Photo depicting the Washington State Capitol building exterior on a gray day.

OPINION | In Special Session, Lawmakers Are Hiding Behind a False Moral Imperative to Justify the War on Drugs

by Jude Ahmed

Gov. Jay Inslee called a special session of the Legislature to begin on May 16. Among other things, the special session addressed the expiration of a current law that makes drug possession a misdemeanor. Ultimately, the State passed Senate Bill 5536, which raises the penalty for drug possession to a gross misdemeanor and newly criminalizes public use as a gross misdemeanor. 

Both Democrats and Republicans called for an escalation of criminal penalties — a misleading response to public substance use that the Urban League of Metropolitan Seattle (ULMS) staunchly opposes. Lawmakers are hiding behind a false moral imperative to justify passing laws for political expediency. 

Let’s be honest: What “looks” good for the reelection prospects of party leaders in parts of Washington where a tough-on-crime stance is rewarded is to wipe away a public health crisis from the public eye. 

Our current substance use disorder crisis is the legacy of the War on Drugs, a purely racist policy to combat illegal drug use by greatly increasing penalties, enforcement, and incarceration for offenders — a set of policies we now have decades of evidence to prove has failed to reduce harmful drugs and substance abuse. It was also specifically intended to disrupt and criminalize Black communities and create conditions of poverty, houselessness, disenfranchisement, and trauma that contribute to — you guessed it — today’s public health crisis! 

Meanwhile, our state does not have the necessary infrastructure to provide low-barrier treatment, supportive housing, and pathways to health for those we see visibly using illegal substances in public. Without such infrastructure, a criminal-first approach to public substance use and substance use disorder is antithetical to the goals of relieving the impacts of substance use disorder on the Washington community. 

While SB 5536 included $62.9 million to develop such infrastructure, it will be a little too late for those immediately impacted by the decision to criminalize them first. The bill also allows cities and counties to make their own rules to regulate entities that provide harm-reduction services. Advocates fear this will be a major barrier to establishing treatment programs and derail crucial intervention strategies to reduce the health risks of using drugs and proactive steps toward treatment. 

Residents are right to be concerned about the conditions of those using drugs in public spaces, and the disruption it may cause to their daily activities. But years of harm due to failed War on Drugs policies cannot be reversed overnight. Rather, it will require growing pains that all Washington residents must accept. 

To see a long-term solution to their concerns of visible drug use, it is imperative we address public substance use as a symptom of poverty and economic disenfranchisement. Community members excluded from housing turn to street drugs to alleviate their immediate suffering from exposure to the elements, the lack of safety and autonomy, personal trauma, and societal exclusion. 

ULMS is at the forefront of providing wraparound services to Black communities in King County. We witness daily how the War on Drugs and the criminalization of Black communities disrupts families and their ability to achieve their basic needs due to the stigma, trauma, and other lifelong consequences interacting with the criminal legal system. A criminal charge emboldens cycles of poverty to persist because they are designed to do so.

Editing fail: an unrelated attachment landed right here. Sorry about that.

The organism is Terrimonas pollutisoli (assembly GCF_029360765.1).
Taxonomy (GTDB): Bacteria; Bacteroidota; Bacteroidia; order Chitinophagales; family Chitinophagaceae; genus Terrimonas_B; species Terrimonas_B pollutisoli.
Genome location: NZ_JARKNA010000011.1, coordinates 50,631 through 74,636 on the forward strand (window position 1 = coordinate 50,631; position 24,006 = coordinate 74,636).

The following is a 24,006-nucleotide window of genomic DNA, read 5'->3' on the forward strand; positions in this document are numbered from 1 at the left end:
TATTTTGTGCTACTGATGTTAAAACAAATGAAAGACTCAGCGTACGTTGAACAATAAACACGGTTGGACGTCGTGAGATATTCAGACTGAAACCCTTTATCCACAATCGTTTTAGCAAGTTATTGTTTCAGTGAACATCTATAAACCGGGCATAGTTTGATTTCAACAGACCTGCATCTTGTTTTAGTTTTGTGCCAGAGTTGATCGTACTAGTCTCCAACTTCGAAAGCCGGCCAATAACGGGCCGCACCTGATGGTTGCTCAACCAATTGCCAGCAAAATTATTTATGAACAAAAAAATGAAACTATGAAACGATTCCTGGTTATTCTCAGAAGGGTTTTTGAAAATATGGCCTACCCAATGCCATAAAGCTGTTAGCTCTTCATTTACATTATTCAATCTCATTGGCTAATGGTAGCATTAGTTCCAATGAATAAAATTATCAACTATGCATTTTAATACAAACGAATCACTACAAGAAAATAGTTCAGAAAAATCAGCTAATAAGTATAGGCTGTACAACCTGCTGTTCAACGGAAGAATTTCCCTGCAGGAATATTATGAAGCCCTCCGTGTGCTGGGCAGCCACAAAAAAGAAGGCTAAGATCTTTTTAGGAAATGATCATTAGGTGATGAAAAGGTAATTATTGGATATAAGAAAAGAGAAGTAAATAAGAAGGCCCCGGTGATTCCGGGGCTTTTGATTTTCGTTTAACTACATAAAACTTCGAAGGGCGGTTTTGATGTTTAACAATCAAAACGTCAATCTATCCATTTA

We know that when a criminal charge is involved for Black communities, there is no way to “balance legal consequences and treatment options” as lawmakers claim. Who is this balance for? Those with the means to afford lawyers, personalized treatment, and the privacy to recover? Certainly, there is no balance when we are solely punishing people simply for not having a home to do their drugs in. There is no balance when we are relying on a system that targets and oppresses Black and Brown bodies for doing the exact same things their white neighbors do. 

Most Washingtonians support a public health approach. Only in 2021 did the State consider the pressing need to fund infrastructure to address substance use disorder and behavioral health crises in Washington State. The Legislature created the Substance Use Recovery Services Advisory Committee (SURSAC) to develop such a plan, which lawmakers have conveniently chosen to ignore. In December 2022, SURSAC released a report with 16 recommendations to develop a substance use recovery plan, centering their recommendations around a policy of drug decriminalization. For example, widespread behavioral health resources, low-barrier treatment facilities, healthy engagement hubs, zoning allowances for behavioral health and substance use disorder treatments, and a continuum of housing options must be available first. 

Despite this pre-written roadmap to success, it is disappointing that lawmakers seem perfectly fine with choosing a treacherous road toward failure, which we have already gone down before.

The South Seattle Emerald is committed to holding space for a variety of viewpoints within our community, with the understanding that differing perspectives do not negate mutual respect amongst community members.

The opinions, beliefs, and viewpoints expressed by the contributors on this website do not necessarily reflect the opinions, beliefs, and viewpoints of the Emerald or official policies of the Emerald.

📸 Featured image of the Washington State Capitol building is attributed to SounderBruce (under a Creative Commons, CC BY-SA 2.0 license).

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